It’s slow fashion season and if you’re going to dare to double denim, let it be with Nudie Jeans. Forget Calvins, Levis, True Religion or Diesel, if there’s a denim apparel brand you should have on your brain it should be this one. The latest S & S Spotlight focuses on the water intensive nature of the denim industry and how Nudie with their transparent production, life time repairs and re-use schemes are reinventing how clothing collections should close the loop in the fashion industry.
Death by an LBD – is it possible?! Solvents, surfactants, dyes, led, plasticisers and phthalates are ubiquitous chemicals found in clothing. What’s a CMR? A PBT? A vPvP? Or an EDC? All will be revealed! In this latest S & S Decoded I explore how the fashion industry and its market players can combat the chic but toxic mentality that has become rigidly entrenched into it’s manufacturing processes.
A review of this design manifesto centres on how we interact with the earth’s natural systems and nature. It calls for a paradigm shift away from a linear economy to one that is circular. The focus on a Cradle to Cradle philosophy in creating systems that promote an endless life cycle and celebrate an abundance of human creativity, culture, and productivity.
This piece traces the advances of fashion accelerators in recent years, contextualises our urgent need for them to promote innovation and their purpose as a strategy to address the transition from a linear to circular and shared economies. Their ability to envelop a cradle to cradle philosophy in order to achieve the common goal of a sustainable industry underpins how fashion acts as a force for good.
If you’ve overhauled your fast fashion habit, adopted a flexitarian diet, avoided single use plastics like the plague, have you ever considered how your pensions are being invested to reflect your values? If you are actively trying to live a more sustainable lifestyle and avidly opposed to the oil, weapons or mining industries or an active campaigner for renewable energy and preserving natural resources, do you really want your prospective pension savings being invested into a portfolio that injects assets to the very causes you are fighting against? Cue, Socially Responsible Investing. This instalment of S & S Decoded seeks to unravel the concept of SRI as a long-term investment strategy to assess businesses and institutions that combine financial analysis with other criteria including environmental, social and good governance (ESG) factors. It will examine the various ¬screening processes, the metrics of ESG analysis and the factors that have fuelled the growth in the trajectory of the market. Through the provision of concrete examples, we can trace how the largest institutional investors and pension funds are engaging with SRI strategies to mitigate environmental, social and governance risks to create long term intangible value and financial returns for all stakeholders.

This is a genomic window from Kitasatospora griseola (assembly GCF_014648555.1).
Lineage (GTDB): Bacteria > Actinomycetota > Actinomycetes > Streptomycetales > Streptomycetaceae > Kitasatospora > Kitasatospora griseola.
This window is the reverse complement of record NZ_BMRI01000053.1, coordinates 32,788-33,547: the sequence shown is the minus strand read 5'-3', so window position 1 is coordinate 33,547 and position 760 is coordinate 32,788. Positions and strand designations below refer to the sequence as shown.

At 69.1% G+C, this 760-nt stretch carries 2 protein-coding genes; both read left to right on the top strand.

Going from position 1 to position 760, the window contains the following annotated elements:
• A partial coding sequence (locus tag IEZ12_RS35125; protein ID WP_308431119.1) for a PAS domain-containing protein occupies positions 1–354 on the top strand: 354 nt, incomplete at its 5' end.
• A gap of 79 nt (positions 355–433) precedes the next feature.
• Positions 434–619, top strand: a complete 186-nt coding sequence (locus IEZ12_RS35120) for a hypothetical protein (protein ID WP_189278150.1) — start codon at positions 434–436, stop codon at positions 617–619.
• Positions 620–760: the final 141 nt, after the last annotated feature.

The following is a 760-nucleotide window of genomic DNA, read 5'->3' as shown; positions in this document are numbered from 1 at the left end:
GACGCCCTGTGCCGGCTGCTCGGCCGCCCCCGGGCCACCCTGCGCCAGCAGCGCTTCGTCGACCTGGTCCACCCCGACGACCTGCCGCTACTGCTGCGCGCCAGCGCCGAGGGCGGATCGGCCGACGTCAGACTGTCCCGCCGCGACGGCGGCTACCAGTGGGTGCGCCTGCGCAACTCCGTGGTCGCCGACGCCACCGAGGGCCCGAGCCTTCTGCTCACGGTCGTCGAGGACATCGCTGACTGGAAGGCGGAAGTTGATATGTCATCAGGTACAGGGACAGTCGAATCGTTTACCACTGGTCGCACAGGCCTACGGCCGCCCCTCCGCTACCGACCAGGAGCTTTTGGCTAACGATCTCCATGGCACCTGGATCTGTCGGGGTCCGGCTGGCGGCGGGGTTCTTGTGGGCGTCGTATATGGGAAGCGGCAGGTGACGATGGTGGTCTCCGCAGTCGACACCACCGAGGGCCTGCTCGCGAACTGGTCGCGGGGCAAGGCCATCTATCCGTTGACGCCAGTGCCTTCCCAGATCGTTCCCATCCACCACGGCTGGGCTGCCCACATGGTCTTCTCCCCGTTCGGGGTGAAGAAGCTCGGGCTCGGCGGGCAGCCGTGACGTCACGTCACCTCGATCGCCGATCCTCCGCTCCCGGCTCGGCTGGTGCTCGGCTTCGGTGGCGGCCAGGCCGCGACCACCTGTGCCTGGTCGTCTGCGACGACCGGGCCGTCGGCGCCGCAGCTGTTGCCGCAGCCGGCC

100% regenerated and 100% regenerable infinitely, ECONYL® is emblematic of the endless possibilities for the prosperity of people and the planet through waste regeneration. Some see trash, other see treasure and ECONYL® has pioneered in closed loop regeneration processes to transform the abundance of nylon waste that resides in landfills and oceans worldwide into sustainable textiles. From apparel and accessories to automobiles, upholstery and the most haute worthy soft furnishings, ECONYL® fashions fabrics and B2B projects for the likes of Stella McCartney, Brietling, H & M, Speedo and Adidas, to name but a few. Within this third edition of S & S Spotlight, we traverse the mission behind the material and its parent company Aquafil, delving into their circular processes, sustainability corporate initiatives as well as exploring ECONYL® reimagined in its endless forms.
From Chelmsford to China and Kensington to Kuala Lumpur, this export expose seeks to shed light on what truly happens to the majority of our plastic recycling after it has left our humble abodes and the facilities of businesses. We know that our strengths in exports lie in machinery, vehicles, Royal Wedding memorabilia, Cadburys and Piers Morgan, however Britain has also developed a seismic routine dependence on exporting our plastic waste. What’s a PRN? How did the UK recycling system become corrupt, embroiled in scandal and a facilitator in trash mafias? What exactly is the Green Fence and National Sword Policy? Why does it matter that our recycling is dumped overseas? Does Michael Gove need to go to Specsavers? Pertinent questions that will all be addressed.